The importance of grinding fresh is emphasised by the volatile nature of the aromatic gases trapped inside the coffee beans. All aromatic gases are volatile. Volatile aromatic gases, by definition, have a low boiling point. Even if we are able to dissolve them into the water, many of them are likely to evolve (un-dissolve) out of our coffee brew right under our noses. This occurs, as we are brewing the coffee, as the temperature of the slurry (the mixture of coffee grinds and water) begins to decline.
The mechanics you need on-bar to deliver your customers as much aromatic intensity as possible must involve reducing the time between grinding and brewing — the less time the better. The grinder should be positioned on or near your brewing area, and the workflow should involve grinding and levelling the coffee bed as the last steps in your preparation before pouring commences.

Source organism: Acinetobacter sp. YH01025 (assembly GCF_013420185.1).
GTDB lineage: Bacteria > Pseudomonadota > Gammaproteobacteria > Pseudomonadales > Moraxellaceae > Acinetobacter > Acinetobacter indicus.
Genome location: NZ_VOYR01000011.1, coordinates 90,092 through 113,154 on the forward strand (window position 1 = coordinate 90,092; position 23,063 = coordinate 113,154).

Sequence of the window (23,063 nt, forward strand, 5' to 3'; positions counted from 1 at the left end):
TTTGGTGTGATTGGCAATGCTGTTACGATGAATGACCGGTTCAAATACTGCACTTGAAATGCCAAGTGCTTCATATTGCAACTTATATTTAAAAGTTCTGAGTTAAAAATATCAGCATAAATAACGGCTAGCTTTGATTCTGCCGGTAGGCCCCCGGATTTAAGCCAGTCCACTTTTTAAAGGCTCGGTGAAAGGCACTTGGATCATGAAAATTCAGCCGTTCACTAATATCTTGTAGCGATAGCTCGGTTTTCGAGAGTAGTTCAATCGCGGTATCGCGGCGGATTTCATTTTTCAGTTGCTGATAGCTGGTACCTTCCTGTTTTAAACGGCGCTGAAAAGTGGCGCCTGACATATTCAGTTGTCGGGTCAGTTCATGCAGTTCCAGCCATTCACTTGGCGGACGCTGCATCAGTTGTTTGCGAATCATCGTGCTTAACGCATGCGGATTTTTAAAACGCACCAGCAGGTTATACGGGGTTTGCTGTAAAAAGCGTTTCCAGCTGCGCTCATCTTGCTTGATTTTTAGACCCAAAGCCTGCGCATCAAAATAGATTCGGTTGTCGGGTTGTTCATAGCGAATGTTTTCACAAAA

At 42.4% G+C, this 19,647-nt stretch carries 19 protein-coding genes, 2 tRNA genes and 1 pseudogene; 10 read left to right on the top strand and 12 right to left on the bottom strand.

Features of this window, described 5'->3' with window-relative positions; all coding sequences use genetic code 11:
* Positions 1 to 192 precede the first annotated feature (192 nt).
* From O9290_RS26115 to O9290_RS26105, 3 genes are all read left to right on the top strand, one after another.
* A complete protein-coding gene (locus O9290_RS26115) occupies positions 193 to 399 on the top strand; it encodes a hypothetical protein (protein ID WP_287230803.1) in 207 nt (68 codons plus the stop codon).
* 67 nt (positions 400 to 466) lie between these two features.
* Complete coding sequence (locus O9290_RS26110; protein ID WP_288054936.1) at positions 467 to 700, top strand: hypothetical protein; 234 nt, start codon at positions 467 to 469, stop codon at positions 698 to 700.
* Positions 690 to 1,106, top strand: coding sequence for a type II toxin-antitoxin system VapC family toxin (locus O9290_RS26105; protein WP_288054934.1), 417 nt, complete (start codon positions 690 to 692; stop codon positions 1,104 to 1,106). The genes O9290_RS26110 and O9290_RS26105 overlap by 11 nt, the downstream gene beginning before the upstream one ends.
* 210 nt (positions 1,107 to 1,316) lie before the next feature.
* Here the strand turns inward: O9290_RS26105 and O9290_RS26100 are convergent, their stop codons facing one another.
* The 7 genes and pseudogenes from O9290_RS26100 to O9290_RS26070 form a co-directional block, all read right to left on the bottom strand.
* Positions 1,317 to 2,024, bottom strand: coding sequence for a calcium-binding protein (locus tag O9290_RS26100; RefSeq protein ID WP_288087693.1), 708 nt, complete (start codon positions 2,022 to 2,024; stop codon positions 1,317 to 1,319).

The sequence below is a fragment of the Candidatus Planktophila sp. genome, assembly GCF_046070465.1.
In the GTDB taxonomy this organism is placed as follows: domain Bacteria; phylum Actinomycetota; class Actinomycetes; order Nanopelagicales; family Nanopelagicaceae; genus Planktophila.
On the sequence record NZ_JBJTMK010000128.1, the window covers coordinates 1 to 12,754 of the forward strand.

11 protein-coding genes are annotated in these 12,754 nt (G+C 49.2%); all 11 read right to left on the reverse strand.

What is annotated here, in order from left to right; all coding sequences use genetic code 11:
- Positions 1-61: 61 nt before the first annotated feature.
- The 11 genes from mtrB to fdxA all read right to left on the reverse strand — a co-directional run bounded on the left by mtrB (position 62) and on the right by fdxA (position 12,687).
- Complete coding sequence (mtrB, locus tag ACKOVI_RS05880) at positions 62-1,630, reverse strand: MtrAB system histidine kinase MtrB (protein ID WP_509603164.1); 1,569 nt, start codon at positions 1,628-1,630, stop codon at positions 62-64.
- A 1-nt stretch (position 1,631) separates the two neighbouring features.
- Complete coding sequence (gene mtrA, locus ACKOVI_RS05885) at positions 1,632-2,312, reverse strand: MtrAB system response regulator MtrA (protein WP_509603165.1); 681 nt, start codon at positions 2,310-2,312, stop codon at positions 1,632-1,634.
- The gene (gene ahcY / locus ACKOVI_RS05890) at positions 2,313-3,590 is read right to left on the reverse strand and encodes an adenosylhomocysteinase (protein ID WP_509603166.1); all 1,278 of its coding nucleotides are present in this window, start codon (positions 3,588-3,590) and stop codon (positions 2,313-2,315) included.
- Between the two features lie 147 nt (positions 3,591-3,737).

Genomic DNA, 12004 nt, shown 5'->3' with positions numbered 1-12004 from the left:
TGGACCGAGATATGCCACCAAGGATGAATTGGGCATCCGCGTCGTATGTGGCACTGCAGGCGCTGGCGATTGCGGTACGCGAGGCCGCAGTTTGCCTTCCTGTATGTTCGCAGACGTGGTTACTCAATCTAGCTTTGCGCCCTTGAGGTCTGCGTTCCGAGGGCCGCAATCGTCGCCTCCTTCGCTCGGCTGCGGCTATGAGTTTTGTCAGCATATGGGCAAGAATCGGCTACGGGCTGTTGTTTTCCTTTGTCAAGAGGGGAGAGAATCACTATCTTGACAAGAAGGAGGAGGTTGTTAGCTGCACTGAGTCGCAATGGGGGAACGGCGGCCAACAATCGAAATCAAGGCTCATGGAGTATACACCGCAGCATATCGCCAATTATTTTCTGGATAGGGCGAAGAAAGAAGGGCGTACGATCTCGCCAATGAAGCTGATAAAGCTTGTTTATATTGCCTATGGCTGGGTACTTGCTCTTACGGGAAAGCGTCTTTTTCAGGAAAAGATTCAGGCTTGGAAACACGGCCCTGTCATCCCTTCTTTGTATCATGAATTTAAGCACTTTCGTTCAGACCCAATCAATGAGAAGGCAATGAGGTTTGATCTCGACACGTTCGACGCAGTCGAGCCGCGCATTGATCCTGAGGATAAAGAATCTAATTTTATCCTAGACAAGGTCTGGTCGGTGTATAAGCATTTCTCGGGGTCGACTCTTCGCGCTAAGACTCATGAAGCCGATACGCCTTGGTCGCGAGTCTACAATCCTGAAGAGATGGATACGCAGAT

An established system of measuring a decline in coffee freshness records the weight loss of coffee over time. Roasting gasses trapped inside coffee beans can account for up to 2% of the weight of a coffee bean. Over the course of approximately 100 days, the majority of this gas escapes. Approximately 87% of this amount is carbon dioxide, 7.3% is carbon monoxide and 5.3% is nitrogen gas (Illy, E. & Navarini, L. Food Biophysics, 2011). None of these are aromatic. Aromatics total less than 0.4% of the total gas content of roasted coffee.
In the BH Advanced Coffee Making course, we conducted an experiment using an extremely precise laboratory scale. We measured a 0.29% total weight loss of a measured dose of coffee, 1 minute after grinding it. This amounts to almost 20% of the total gas content of a typical roast. The message to take away here is that we should endeavour to prevent as much aroma loss as we can by reducing the time between grinding and pouring.